by Sam Wasson (HarperStudio)
This splendid new book is more than a mere “making-of” chronicle. It examines Breakfast at Tiffany’s in a variety of contexts, including the careers of its principals (Truman Capote, Audrey Hepburn, Blake Edwards, Henry Mancini, Edith Head, et al), the state of American mores in the early 1960s, society’s view of single women at that time, and the exigencies of the still-potent Production Code in Hollywood.
To accomplish all this, Sam Wasson decided to tell his story from the inside out, attempting to get inside the heads of his central characters. This approach involves considerable presumption on the author’s part, but—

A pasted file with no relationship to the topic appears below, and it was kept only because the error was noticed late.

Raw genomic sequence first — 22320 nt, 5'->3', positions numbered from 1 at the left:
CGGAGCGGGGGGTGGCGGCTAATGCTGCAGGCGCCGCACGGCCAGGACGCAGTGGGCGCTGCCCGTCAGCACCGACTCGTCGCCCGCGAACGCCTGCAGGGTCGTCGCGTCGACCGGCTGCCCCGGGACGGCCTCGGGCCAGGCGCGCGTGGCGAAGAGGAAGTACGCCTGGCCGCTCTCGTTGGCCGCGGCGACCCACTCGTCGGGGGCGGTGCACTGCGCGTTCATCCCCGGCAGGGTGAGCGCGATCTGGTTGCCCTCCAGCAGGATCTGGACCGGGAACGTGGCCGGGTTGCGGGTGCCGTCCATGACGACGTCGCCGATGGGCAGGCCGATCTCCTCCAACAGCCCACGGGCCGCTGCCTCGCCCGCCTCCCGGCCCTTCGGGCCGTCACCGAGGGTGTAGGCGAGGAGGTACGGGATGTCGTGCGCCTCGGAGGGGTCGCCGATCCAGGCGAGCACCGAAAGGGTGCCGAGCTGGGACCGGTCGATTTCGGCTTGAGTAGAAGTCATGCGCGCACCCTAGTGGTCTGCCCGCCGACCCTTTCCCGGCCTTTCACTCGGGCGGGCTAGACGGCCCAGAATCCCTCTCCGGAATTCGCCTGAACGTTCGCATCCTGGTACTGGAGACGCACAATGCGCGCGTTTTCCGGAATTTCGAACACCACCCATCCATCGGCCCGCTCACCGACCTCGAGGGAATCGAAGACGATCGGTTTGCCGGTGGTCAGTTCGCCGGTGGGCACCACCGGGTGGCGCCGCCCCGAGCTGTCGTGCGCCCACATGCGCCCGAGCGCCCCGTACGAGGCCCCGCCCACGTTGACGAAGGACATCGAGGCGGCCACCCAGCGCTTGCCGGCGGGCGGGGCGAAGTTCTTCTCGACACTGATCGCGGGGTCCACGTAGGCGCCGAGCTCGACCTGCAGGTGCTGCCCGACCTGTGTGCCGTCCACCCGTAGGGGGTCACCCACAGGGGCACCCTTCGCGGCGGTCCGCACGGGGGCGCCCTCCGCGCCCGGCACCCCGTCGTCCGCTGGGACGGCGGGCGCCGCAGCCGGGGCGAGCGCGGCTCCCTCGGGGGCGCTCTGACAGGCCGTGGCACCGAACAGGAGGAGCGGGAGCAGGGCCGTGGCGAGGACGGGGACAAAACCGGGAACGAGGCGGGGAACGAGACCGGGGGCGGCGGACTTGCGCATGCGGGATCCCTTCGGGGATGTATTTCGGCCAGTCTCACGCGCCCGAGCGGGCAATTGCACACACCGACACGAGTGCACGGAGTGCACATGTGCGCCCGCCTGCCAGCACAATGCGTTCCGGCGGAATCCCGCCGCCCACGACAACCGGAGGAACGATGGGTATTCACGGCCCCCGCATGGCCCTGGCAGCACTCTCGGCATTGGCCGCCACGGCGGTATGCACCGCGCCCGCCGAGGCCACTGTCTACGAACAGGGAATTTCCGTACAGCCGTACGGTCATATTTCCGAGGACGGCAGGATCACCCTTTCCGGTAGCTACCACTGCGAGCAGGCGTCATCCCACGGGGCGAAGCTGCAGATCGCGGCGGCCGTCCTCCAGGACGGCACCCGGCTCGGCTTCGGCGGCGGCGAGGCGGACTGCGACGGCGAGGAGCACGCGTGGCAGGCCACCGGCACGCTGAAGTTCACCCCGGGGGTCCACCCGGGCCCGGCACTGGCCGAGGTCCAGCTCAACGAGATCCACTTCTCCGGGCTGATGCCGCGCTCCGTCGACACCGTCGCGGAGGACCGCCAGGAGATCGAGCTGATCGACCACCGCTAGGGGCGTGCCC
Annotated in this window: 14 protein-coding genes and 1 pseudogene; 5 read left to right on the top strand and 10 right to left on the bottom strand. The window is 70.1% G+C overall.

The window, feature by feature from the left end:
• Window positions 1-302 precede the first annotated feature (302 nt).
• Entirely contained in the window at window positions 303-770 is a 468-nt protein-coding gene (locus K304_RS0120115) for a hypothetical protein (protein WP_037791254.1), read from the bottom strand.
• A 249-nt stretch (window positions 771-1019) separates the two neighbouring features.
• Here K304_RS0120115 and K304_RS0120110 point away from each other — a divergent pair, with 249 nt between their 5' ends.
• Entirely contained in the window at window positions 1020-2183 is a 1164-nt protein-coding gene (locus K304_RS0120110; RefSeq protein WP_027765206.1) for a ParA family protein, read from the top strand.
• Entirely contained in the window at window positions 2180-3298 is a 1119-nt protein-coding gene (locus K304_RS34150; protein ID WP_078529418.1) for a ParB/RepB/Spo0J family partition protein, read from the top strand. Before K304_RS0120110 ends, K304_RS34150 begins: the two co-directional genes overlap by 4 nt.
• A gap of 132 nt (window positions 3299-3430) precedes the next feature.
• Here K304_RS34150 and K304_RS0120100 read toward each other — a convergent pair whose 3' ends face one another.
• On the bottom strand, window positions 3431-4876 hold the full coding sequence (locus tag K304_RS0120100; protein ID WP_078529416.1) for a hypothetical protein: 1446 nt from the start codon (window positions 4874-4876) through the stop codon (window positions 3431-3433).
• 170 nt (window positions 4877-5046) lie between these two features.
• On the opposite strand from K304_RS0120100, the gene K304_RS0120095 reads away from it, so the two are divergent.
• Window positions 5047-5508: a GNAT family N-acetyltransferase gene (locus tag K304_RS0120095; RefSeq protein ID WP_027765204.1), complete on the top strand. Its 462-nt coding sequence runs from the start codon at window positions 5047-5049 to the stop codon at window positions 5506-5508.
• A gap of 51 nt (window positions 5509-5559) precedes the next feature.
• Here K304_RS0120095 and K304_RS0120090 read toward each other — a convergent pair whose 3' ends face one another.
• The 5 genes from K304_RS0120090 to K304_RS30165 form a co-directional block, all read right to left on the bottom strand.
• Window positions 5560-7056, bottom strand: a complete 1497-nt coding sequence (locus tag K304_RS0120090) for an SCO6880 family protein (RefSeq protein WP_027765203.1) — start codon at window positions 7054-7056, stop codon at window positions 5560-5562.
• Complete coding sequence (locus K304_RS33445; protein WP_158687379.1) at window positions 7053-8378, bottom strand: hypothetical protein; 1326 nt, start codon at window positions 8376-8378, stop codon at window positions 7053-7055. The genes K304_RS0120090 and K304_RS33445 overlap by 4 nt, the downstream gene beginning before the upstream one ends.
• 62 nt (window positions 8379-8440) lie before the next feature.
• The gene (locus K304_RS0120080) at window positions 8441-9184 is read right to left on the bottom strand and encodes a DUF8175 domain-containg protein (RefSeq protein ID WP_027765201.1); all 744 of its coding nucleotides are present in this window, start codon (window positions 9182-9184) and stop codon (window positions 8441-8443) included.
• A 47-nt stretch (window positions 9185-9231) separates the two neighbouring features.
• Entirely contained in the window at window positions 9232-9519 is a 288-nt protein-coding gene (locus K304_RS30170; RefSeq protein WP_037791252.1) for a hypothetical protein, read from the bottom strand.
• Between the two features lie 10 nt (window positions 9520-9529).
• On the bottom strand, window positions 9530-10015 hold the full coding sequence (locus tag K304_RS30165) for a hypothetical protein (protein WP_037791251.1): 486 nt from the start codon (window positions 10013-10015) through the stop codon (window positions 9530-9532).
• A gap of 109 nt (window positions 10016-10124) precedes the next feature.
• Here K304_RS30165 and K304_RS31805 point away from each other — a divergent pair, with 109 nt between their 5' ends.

Director Lee Unkrich says that when he embarked on this film he watched every movie he could find with a “3” in its title, hoping to find a good one he could use as a role model. He came up empty-handed. Perhaps that’s one reason he and his colleagues at Pixar put so much effort into this sequel—to validate its existence. It’s that work ethic, along with creativity and seemingly boundless imagination, that makes Toy Story 3 so good.
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